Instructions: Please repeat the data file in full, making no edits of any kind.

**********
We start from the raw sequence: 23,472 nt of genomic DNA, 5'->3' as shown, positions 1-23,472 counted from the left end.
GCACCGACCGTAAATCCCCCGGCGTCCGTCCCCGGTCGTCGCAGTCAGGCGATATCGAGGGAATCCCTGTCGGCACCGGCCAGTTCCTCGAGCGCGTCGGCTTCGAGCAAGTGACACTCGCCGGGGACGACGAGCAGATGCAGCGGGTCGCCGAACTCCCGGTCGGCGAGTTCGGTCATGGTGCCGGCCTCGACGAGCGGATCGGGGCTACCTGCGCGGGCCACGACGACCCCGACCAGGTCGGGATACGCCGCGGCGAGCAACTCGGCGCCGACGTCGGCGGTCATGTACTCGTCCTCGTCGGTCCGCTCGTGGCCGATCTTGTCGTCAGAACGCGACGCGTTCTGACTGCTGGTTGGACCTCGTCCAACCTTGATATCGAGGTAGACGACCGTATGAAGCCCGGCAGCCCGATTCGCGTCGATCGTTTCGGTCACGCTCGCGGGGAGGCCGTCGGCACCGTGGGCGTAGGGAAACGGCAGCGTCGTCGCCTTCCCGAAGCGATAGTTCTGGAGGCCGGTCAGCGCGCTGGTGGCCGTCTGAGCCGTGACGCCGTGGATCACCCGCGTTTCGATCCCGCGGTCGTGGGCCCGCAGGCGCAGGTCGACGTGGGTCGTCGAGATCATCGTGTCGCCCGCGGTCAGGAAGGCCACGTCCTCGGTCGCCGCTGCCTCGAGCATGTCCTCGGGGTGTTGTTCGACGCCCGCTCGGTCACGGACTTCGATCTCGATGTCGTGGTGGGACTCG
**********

We start from the raw sequence: 23,472 nt of genomic DNA, 5'->3' as shown, positions 1-23,472 counted from the left end.
GCACCGACCGTAAATCCCCCGGCGTCCGTCCCCGGTCGTCGCAGTCAGGCGATATCGAGGGAATCCCTGTCGGCACCGGCCAGTTCCTCGAGCGCGTCGGCTTCGAGCAAGTGACACTCGCCGGGGACGACGAGCAGATGCAGCGGGTCGCCGAACTCCCGGTCGGCGAGTTCGGTCATGGTGCCGGCCTCGACGAGCGGATCGGGGCTACCTGCGCGGGCCACGACGACCCCGACCAGGTCGGGATACGCCGCGGCGAGCAACTCGGCGCCGACGTCGGCGGTCATGTACTCGTCCTCGTCGGTCCGCTCGTGGCCGATCTTGTCGTCAGAACGCGACGCGTTCTGACTGCTGGTTGGACCTCGTCCAACCTTGATATCGAGGTAGACGACCGTATGAAGCCCGGCAGCCCGATTCGCGTCGATCGTTTCGGTCACGCTCGCGGGGAGGCCGTCGGCACCGTGGGCGTAGGGAAACGGCAGCGTCGTCGCCTTCCCGAAGCGATAGTTCTGGAGGCCGGTCAGCGCGCTGGTGGCCGTCTGAGCCGTGACGCCGTGGATCACCCGCGTTTCGATCCCGCGGTCGTGGGCCCGCAGGCGCAGGTCGACGTGGGTCGTCGAGATCATCGTGTCGCCCGCGGTCAGGAAGGCCACGTCCTCGGTCGCCGCTGCCTCGAGCATGTCCTCGGGGTGTTGTTCGACGCCCGCTCGGTCACGGACTTCGATCTCGATGTCGTGGTGGGACTCG